Analysis Of ' Frankenstein ' By Mary Shelley Essay

1708 Words May 3rd, 2015 7 Pages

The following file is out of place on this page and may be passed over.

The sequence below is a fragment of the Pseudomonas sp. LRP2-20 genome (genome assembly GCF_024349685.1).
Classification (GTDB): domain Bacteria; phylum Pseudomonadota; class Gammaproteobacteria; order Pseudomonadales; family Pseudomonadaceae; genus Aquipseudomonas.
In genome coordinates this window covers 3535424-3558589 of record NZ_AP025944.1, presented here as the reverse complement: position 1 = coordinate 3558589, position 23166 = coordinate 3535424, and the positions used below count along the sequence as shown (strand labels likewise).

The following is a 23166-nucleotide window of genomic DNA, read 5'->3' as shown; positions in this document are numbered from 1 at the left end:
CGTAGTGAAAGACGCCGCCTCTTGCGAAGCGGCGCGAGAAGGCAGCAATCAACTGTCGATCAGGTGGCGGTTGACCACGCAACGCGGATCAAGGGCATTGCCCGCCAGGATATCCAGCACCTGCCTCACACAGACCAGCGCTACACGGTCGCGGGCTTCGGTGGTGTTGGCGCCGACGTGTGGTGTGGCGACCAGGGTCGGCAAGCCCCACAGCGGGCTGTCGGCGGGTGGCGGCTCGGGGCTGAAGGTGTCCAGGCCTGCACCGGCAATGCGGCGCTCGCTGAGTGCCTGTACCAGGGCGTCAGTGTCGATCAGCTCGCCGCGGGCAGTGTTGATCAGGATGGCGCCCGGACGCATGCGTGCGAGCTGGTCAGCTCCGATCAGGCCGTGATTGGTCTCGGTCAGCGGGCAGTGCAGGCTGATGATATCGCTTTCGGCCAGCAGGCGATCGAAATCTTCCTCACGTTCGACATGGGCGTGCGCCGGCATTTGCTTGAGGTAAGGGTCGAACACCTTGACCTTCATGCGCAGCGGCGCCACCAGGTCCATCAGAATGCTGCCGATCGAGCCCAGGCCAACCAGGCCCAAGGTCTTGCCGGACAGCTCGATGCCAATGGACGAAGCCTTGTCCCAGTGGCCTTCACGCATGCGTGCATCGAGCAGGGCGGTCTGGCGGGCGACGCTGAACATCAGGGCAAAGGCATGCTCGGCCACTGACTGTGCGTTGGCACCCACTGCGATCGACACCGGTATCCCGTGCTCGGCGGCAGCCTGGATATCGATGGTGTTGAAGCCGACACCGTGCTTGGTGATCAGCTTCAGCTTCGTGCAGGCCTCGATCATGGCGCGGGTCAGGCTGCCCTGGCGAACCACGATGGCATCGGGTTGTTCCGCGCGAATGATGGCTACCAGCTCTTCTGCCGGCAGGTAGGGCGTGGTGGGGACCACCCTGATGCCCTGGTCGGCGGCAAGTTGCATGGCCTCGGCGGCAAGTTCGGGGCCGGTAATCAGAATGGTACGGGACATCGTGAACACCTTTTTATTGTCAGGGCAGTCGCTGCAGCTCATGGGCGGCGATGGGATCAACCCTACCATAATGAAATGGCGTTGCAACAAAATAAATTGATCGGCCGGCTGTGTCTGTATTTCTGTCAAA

Romanticizing his need for knowledge and infamy, the protagonist, Victor Frankenstein, of Mary Shelley 's 1818 novel, Frankenstein, asserts, "No one can conceive the variety of feelings which bore me onwards, like a hurricane...Life and death appeared to me ideal bounds...I should... pour a torrent of light into our dark world" (Shelley 94). In the novel, Victor essentially recreates life, a task normally attributed to God, without fear of the moral consequences. In modern science, many scientists have commenced research that explores the possibility of creating life through the development of embryonic stem cells, but support for this possibly life-changing inquisition is constricted by the unethical qualities of the procedure. Emphasizing the moral constraints behind the pursuit for knowledge, Victor Frankenstein demonstrates an ambitious god-like complex through his obsessive compulsion to use his advanced knowledge to create a superior breed of humans; today, scientists parallel scientific and moral characteristics similar to Frankenstein through modern stem cell research. Throughout history, mankind has had an unimpeded desire for undiscovered knowledge, but the implication of this knowledge has been restricted by ethicality, creating the question, "What is the line between acquiring intelligence and acting upon it?” This idea has become a reoccurring theme throughout literature and myth; like Adam and Eve, Pandora, and Lot’s wife, Frankenstein examines the…

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